First leg of Northeast Writers’ Conclave held at Guwahati
As part of its journey across all the Northeastern States, Dimapur-based HAWA and Guwahati-based Quaint Essense kick-started their handshake tour with creative minds from the Northeast with an open platform at the 13th North East Book Fair. The literary conclave, entitled a conglomeration of creative minds, saw a number of senior and established writers interacting with amateur writers, photographers and artists.
Coordinated by writer Susan Waten, the literary conclave was the first step in the handshake tour. Susan and writer-activist Aiyushman Dutta are presently touring across different towns and cities of the Northeast in a bid to bring unpublished and hitherto unheard writers, artists and creative professionals on a common platform with established voices and faces.
The event in Guwahati, entitled ‘North East Writers’ Conclave – an open platform: A conglomeration of Creative Minds’ saw a number of eminent writers from the city and also a host of amateurs get together to discuss on a host of issues concerning writing and writers from the region. The issues discussed were as diverse as the list of participants, ranging from writing styles and influences, new-age tools for writers, integrity of the writer, understanding of a community, publishing woes of writers etc.
Noted writer and associate editor of Assam Tribune Group of Newspapers Indrani Raimedhi began the proceedings of the conclave. Speaking on the art of writing, she had a lot of tips for the amateurs on the nuances of writing. The event was coordinated by Susan Waten.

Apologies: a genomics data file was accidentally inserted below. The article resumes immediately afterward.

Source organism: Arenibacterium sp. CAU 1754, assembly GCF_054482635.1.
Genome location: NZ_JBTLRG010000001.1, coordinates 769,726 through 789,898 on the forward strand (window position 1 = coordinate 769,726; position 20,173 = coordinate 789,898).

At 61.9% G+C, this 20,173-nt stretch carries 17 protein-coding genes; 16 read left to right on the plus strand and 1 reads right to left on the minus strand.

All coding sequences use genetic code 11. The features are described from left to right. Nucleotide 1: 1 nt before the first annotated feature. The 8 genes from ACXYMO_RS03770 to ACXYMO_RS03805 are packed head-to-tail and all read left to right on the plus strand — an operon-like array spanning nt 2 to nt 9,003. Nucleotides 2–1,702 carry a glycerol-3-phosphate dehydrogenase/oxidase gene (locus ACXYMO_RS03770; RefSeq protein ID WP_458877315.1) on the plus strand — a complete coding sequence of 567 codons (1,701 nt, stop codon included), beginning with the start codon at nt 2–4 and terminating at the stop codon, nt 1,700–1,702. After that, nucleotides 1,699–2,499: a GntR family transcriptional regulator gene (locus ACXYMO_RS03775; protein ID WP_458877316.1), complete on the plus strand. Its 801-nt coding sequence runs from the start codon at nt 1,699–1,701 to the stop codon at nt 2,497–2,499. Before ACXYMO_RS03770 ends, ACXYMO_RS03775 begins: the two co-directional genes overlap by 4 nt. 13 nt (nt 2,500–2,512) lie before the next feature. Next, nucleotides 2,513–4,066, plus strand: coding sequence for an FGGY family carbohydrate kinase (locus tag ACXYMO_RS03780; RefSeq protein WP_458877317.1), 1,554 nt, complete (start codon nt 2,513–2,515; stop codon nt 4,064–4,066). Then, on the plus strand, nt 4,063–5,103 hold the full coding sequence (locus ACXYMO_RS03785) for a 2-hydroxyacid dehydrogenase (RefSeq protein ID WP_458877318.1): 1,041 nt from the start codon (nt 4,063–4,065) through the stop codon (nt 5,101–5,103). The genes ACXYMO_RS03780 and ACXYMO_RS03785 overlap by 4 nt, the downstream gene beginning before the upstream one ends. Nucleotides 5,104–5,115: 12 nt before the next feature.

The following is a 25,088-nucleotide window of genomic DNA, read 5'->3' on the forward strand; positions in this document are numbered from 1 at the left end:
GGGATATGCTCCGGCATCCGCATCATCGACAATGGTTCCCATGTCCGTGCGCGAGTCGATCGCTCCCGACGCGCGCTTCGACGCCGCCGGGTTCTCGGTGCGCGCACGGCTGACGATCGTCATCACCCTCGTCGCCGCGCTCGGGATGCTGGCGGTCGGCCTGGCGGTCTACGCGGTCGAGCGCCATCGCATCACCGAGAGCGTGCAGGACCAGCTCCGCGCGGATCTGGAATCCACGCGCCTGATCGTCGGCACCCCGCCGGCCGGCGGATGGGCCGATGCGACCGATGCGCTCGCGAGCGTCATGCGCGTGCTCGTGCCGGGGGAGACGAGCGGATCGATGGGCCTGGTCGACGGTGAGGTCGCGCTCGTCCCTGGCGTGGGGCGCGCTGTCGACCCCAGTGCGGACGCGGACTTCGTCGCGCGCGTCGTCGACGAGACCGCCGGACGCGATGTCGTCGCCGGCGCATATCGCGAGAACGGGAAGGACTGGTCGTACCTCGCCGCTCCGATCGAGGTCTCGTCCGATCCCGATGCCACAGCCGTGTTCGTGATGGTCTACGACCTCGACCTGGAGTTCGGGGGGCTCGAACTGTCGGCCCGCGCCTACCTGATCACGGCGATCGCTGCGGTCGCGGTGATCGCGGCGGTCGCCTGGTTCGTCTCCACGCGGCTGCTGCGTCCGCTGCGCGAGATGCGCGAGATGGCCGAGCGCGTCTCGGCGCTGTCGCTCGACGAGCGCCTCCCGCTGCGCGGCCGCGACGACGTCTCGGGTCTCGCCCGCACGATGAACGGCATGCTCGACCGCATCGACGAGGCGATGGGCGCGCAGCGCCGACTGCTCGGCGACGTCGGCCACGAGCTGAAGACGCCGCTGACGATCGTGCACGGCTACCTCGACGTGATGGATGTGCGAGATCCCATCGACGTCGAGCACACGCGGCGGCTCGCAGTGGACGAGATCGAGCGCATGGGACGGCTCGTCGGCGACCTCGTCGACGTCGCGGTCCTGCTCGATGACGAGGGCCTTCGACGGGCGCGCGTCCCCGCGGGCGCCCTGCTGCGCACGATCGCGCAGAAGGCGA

Responding to queries of students and amateurs on the influences for writing, noted writer and associate professor of Handique Girls College Srutimala Duarah said, “Different writers, both from the classical and from the contemporary genre, may influence us and our writings, but as writers we need to have a sensitivity to respond and react and have to touch upon us. All we need is to be open to moments that might range from the beautiful to the ugly and we need to grasp it no matter what.
Morningkeey Phangcho, an ethnographer who also spoke on the occassion, said, “A writer focusing on a particular community should concentrate not only on the ‘what’ aspects but also on the ‘why’ aspects. A writer should relate to the community he or she is writing on and needs to go back in time to make a study of all the aspects of the people.” The event also featured travel columnist Swapnil Bharali who shared his experiences about his personal growth as a writer.
Asking writers to respect the art, senior bureaucrat and writer Dhruba Hazarika said, “The most important thing for a writer is to respect oneself and to command respect as well, which is possible only if one is honest.” He opined that writers nowadays have a lot of choice to take up the art as a full time profession.
Texas-based Software professional Ankur Bora, who publishes and edits the global magazine ‘Friends’ was also present in the seminar. Talking about his initiative to bring a regional magazine while being based abroad, Ankur recounted his own experiences with writing and with writers.
A familiar name in the Northeastern literary realm, Susan Waten was among the handful Indian delegates invited to the 1st Kathmandu Literary Festival. She had organized the first conglomeration of Naga women writers in Dimapur which concluded with the publication of the epic anthology ‘Of Voices and Paper’. A popular writer and columnist of Nagaland, she has been collaborating on several research and documentation projects with journalist-activist Aiyushman Dutta.
Posted on February 13, 2012, in Concerts/ Reviews, Day-to-Day, Musicians/ Bands and tagged Aiyushman Dutta, ankur bora, Dhruba Hazarika, Indrani Raimedhi, Morningkeey Phangcho, North East Writers' Conclave, Srutimala Duarah, susan waten, Swapnil Bharali. Bookmark the permalink. Leave a comment.